Continued and expanded drug donations from the pharmaceutical industry will be part of the solution to address some diseases under discussion and alleviate a great deal of human suffering. But that strategy will not meet the challenges of treating other, more challenging diseases like Chagas, kala azar or sleeping sickness. For these life-threatening diseases, drug distribution alone isn’t enough—we will need to invest strongly in national screening and treatment programs, as well as the development of new and better diagnostic tests and medicines.”


*—This is referring to a conference which happened in London Monday 30 January, to attempt to eliminate this disease by 2020 along with the elimination or control of nine other so-called neglected diseases.

Photo: CAR 2011 © Anna Surinyach (An MSF staff member tests a child for sleeping sickness)

The only realistic option for treating sleeping sickness today is to rely on specialised mobile medical teams that travel to affected areas to test and treat, as most patients with the disease are located in remote areas in fragile states. Even in these difficult contexts and with limited funding, mobile teams have done a great job…
…So if we are serious about eliminating this disease, we need properly funded treatment programmes that include screening and surveillance; continued support for innovative partnerships such as DNDi to deliver newer and better drugs and diagnostics; and better policies to develop affordable medicines for patients in poor countries; and public authorities need to step up and take the lead on developing and maintaining these programmes.

Dr Unni Karunakara, International President of Medecins Sans Frontieres for Huffington Post— Speaking to the state of the treatment of sleeping sickness


Read the rest of the article here.

Follow Dr Unni Karunakara on Twitter

In 2009, a new, safe, effective drug combination for human African trypanosomiasis, or sleeping sickness, was added to the World Health Organization’s Essential Medicines List— the result of an initiative led by MSF, its research and epidemiology center, Epicentre, and DNDi.

Sleeping sickness is among the world’s most neglected diseases. Affecting up to 70,000 people in sub-Saharan Africa each year, it is spread by the bite of the tsetse fly and can be fatal if not addressed. MSF teams began treating it in Uganda in 1986 and soon opened treatment programs in other affected countries.

For years, the only drug available was melarsoprol, a toxic arsenic derivative that killed 1 in 20 patients. From 2001 through 2008, Epicentre conducted research at MSF clinics in Uganda, Republic of Congo, and the Democratic Republic of Congo (DRC), where a drug called eflornithine was already in use. Though an improvement over melarsoprol, eflornithine had its own onerous requirements: 56 intravenous infusions over 14 days.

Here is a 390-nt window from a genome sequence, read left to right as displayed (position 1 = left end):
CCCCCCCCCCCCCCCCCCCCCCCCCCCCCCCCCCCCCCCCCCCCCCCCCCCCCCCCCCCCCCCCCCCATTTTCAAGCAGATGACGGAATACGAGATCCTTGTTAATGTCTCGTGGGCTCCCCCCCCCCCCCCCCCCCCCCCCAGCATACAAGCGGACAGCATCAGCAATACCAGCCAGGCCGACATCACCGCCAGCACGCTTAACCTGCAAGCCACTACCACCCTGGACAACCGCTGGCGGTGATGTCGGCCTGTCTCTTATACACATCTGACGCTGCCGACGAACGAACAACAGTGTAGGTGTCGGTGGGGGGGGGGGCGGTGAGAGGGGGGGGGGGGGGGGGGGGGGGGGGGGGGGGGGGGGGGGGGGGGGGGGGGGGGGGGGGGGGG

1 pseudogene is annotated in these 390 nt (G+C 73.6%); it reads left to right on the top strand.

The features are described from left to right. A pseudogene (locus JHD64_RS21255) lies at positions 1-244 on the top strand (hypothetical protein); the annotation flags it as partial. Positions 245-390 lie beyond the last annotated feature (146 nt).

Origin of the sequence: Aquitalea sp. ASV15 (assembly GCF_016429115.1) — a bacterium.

MSF teams thought to combine eflornithine with another drug, nifurtimox. Trial results proved that NECT, as the combination is known, was equally effective and could be administered in just 14 infusions over 7 days. NECT was the first new treatment for sleeping sickness in 25 years. Today, the WHO provides it free of charge to Ministries of Health in affected countries, thanks to drug donations by Bayer and Sanofi-aventis, and to kits created by MSF’s logistics and supplies division. MSF continues to support sleeping sickness treatment in DRC, Central African Republic, Uganda, and South Sudan, and, overall, has treated nearly 50,000 people for the disease over the past 25 years.

Read more in the 2010 Annual Report

Photo: © Marco Baroncini/Corbis

In 2009, a new, safe, effective drug combination for human African trypanosomiasis, or sleeping sickness, was added to the World Health Organization’s Essential Medicines Listthe result of an initiative led by MSF, its research and epidemiology center, Epicentre, and DNDi.

Sleeping sickness is among the world’s most neglected diseases. Affecting up to 70,000 people in sub-Saharan Africa each year, it is spread by the bite of the tsetse fly and can be fatal if not addressed. MSF teams began treating it in Uganda in 1986 and soon opened treatment programs in other affected countries.

For years, the only drug available was melarsoprol, a toxic arsenic derivative that killed 1 in 20 patients. From 2001 through 2008, Epicentre conducted research at MSF clinics in Uganda, Republic of Congo, and the Democratic Republic of Congo (DRC), where a drug called eflornithine was already in use. Though an improvement over melarsoprol, eflornithine had its own onerous requirements: 56 intravenous infusions over 14 days.

MSF teams thought to combine eflornithine with another drug, nifurtimox. Trial results proved that NECT, as the combination is known, was equally effective and could be administered in just 14 infusions over 7 days. NECT was the first new treatment for sleeping sickness in 25 years. Today, the WHO provides it free of charge to Ministries of Health in affected countries, thanks to drug donations by Bayer and Sanofi-aventis, and to kits created by MSF’s logistics and supplies division. MSF continues to support sleeping sickness treatment in DRC, Central African Republic, Uganda, and South Sudan, and, overall, has treated nearly 50,000 people for the disease over the past 25 years.

Read more in the 2010 Annual Report

Photo: © Marco Baroncini/Corbis